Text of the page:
High winds fan wildfire south of Reno; school evacuated | SierraSun.com

High winds fan wildfire south of Reno; school evacuated

RENO, Nev. (AP) ” A wildfire fanned by winds gusting up to 68 miles per hour raced along the edge of a valley south of Reno on Tuesday, closing a major highway, threatening homes and causing the evacuation of a school.

The fire was estimated at 200 acres and growing quickly because of strong winds, fire officials said.

“This thing is moving pretty fast,” Reno Fire Department spokesman Steve Frady told The Associated Press from the scene on the north edge of Washoe Valley about 10 miles from Reno.

There were no immediate reports of injuries or damage to buildings, though some homes were threatened in the sparsely populated area.

Students at Pleasant Valley Elementary School were evacuated on buses to Galena High School on Reno’s south side. No homes were evacuated as the fire raced through brush, but livestock had to be moved out of the fire’s path.

The fire burned up to U.S. Highway 395, forcing a five-mile stretch of the road to be closed during rush hour.

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Officials said about 100 firefighters were on the fire line, battling stiff winds and thick smoke that blanketed the valley and could be seen 30 miles away. The National Weather Service reported wind blowing at a sustained 42 mph in the area.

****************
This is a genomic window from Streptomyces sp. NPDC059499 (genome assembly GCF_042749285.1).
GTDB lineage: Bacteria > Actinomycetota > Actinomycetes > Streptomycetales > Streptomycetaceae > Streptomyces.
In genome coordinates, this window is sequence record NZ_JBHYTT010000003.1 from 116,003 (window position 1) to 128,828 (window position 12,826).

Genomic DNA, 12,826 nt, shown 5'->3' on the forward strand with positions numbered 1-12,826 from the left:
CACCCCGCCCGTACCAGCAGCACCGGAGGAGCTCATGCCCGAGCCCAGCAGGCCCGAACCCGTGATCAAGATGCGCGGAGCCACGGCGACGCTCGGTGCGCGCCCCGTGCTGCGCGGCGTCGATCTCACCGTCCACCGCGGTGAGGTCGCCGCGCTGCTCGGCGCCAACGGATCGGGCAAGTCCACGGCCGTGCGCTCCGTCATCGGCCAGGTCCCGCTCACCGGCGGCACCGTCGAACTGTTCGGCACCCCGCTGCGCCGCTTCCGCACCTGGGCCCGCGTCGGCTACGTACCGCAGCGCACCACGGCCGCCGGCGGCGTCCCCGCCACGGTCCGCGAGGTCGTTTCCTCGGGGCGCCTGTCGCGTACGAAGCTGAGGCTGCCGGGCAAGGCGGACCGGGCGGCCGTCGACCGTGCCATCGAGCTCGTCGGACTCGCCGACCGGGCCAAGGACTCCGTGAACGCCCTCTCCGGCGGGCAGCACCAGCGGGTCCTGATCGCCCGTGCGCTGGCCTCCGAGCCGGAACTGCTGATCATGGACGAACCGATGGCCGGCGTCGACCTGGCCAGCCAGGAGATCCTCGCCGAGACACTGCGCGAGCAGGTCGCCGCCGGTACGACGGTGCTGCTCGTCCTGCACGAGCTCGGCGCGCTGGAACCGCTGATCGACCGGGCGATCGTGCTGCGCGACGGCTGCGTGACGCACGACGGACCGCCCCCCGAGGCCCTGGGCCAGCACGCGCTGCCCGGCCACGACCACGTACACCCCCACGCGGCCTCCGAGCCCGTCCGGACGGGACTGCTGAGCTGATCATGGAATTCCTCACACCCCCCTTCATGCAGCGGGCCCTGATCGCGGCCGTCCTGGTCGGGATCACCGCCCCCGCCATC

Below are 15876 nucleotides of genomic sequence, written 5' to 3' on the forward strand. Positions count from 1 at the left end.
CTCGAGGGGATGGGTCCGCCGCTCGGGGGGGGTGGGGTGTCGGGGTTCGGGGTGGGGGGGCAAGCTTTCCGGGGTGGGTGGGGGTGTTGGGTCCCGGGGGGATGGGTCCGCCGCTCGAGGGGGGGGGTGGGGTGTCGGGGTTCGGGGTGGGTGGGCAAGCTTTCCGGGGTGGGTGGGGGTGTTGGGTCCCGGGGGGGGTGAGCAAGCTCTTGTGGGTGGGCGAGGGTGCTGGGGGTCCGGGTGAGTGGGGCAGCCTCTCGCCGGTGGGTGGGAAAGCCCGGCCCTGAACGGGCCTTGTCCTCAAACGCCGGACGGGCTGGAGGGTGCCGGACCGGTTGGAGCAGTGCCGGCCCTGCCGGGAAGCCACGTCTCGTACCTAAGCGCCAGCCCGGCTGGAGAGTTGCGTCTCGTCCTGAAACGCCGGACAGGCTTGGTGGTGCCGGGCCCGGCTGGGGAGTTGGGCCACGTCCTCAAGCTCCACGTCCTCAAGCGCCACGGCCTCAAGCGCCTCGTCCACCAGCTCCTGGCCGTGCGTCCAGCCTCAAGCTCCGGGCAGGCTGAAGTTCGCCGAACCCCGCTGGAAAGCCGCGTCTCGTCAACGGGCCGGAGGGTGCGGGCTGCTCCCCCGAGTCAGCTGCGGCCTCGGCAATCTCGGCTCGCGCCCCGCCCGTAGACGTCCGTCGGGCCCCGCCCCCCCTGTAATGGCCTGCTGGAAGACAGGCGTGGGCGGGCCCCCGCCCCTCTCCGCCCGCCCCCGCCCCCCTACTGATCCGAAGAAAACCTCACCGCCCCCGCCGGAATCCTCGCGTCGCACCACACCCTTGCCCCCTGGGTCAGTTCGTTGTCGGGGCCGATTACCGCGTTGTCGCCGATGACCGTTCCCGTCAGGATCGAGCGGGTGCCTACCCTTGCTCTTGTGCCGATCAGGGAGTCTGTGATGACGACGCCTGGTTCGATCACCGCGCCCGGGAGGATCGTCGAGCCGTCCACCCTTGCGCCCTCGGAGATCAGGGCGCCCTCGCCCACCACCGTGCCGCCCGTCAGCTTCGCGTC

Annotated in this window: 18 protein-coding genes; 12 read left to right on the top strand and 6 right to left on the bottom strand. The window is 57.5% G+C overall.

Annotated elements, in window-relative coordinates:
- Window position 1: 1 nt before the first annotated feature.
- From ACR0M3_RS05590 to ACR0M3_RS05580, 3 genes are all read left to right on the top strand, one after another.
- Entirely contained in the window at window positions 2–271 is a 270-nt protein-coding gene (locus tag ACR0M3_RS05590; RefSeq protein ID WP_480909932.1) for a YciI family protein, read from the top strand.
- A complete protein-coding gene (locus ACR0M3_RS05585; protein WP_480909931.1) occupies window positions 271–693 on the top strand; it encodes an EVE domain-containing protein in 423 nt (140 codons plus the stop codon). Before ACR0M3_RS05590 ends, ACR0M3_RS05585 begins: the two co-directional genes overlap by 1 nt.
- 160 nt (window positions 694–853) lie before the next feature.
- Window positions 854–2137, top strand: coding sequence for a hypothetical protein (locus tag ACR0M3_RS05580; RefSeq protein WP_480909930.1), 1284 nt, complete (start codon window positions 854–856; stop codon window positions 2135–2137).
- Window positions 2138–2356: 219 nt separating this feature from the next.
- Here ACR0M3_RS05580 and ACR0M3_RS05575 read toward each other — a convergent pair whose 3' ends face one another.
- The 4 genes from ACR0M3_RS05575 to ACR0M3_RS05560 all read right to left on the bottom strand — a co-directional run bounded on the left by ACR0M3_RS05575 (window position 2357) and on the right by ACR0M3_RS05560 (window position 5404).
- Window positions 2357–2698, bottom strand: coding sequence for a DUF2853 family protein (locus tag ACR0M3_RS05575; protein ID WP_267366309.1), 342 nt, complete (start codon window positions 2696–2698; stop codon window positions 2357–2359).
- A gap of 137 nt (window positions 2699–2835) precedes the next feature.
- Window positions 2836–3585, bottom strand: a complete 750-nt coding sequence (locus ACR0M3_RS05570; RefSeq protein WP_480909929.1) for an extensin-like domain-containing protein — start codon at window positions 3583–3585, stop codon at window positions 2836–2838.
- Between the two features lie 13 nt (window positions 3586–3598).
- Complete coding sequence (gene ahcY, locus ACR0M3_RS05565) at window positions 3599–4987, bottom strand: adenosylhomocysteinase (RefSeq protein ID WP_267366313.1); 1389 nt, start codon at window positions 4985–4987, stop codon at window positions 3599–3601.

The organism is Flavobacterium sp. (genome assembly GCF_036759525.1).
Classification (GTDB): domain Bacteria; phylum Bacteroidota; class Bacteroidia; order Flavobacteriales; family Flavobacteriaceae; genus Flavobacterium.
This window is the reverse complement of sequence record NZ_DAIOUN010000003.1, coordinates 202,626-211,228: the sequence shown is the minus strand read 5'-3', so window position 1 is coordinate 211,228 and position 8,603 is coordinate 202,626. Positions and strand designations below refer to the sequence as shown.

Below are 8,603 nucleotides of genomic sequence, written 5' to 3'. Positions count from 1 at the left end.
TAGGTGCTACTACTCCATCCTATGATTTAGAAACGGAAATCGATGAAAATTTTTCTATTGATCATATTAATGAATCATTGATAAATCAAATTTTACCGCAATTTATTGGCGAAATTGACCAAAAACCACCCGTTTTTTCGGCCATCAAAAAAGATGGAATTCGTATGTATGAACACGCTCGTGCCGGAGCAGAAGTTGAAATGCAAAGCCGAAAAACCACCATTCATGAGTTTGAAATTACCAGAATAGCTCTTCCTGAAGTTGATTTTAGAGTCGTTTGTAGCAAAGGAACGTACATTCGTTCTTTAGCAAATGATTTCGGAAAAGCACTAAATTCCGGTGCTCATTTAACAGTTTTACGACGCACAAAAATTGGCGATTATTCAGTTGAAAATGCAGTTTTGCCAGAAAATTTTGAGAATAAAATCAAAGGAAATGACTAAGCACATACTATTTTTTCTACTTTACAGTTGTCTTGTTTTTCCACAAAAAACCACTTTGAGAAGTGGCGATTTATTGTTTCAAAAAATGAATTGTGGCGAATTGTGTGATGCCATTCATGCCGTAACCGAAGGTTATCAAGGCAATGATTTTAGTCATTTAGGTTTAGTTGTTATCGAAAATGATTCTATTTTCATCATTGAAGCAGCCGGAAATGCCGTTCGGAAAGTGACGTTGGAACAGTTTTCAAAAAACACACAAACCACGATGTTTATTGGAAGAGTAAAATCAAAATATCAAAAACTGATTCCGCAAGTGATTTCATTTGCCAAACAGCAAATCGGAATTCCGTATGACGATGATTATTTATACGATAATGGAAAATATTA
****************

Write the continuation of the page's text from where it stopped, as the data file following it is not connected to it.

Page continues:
“The whole valley is full of smoke, the winds are terrible. The hills are full of cheat grass so we’re all worried about that,” said David Jones, who lives near the fire and was helping neighbors load up horses to be hauled away in trailers.

Dozens of fire engines surrounded homes in the area. Three to four homes were potentially in the path of the fire as it burned to the north-northeast.

“So far, it’s skirted those homes,” Frady said. “It’s burning primarily in moderate to dense sage brush, bitter brush and cheat grass.”

Joe Lindberg said he was arranging with a neighbor to haul his horses away.

“The conditions are a little erratic, it wouldn’t take much for the winds to switch directions,” he told the Reno Gazette-Journal. “It’s real dangerous for the firefighters.”

The cause of the fire was under investigation but authorities suspected it was started about 2 p.m. by electrical lines downed by high winds. An estimated 250 people in the area were without power, Sierra Pacific Power said.